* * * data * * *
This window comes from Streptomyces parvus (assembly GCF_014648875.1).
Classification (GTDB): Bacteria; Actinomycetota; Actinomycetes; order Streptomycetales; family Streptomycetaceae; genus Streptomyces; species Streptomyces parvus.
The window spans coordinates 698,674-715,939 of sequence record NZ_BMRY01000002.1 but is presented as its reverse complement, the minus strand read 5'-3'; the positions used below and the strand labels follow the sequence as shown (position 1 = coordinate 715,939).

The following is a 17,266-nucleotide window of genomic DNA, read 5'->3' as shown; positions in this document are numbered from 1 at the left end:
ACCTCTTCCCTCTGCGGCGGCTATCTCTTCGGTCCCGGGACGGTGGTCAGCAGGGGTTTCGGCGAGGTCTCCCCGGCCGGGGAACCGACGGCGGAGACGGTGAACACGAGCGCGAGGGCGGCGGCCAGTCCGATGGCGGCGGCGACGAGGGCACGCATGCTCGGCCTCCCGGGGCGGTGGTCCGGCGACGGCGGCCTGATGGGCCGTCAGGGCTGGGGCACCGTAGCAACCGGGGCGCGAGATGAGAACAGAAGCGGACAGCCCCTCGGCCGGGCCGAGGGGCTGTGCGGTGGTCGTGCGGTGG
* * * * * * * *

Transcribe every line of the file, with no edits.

This window comes from Streptomyces parvus (assembly GCF_014648875.1).
Classification (GTDB): Bacteria; Actinomycetota; Actinomycetes; order Streptomycetales; family Streptomycetaceae; genus Streptomyces; species Streptomyces parvus.
The window spans coordinates 698,674-715,939 of sequence record NZ_BMRY01000002.1 but is presented as its reverse complement, the minus strand read 5'-3'; the positions used below and the strand labels follow the sequence as shown (position 1 = coordinate 715,939).

The following is a 17,266-nucleotide window of genomic DNA, read 5'->3' as shown; positions in this document are numbered from 1 at the left end:
ACCTCTTCCCTCTGCGGCGGCTATCTCTTCGGTCCCGGGACGGTGGTCAGCAGGGGTTTCGGCGAGGTCTCCCCGGCCGGGGAACCGACGGCGGAGACGGTGAACACGAGCGCGAGGGCGGCGGCCAGTCCGATGGCGGCGGCGACGAGGGCACGCATGCTCGGCCTCCCGGGGCGGTGGTCCGGCGACGGCGGCCTGATGGGCCGTCAGGGCTGGGGCACCGTAGCAACCGGGGCGCGAGATGAGAACAGAAGCGGACAGCCCCTCGGCCGGGCCGAGGGGCTGTGCGGTGGTCGTGCGGTGG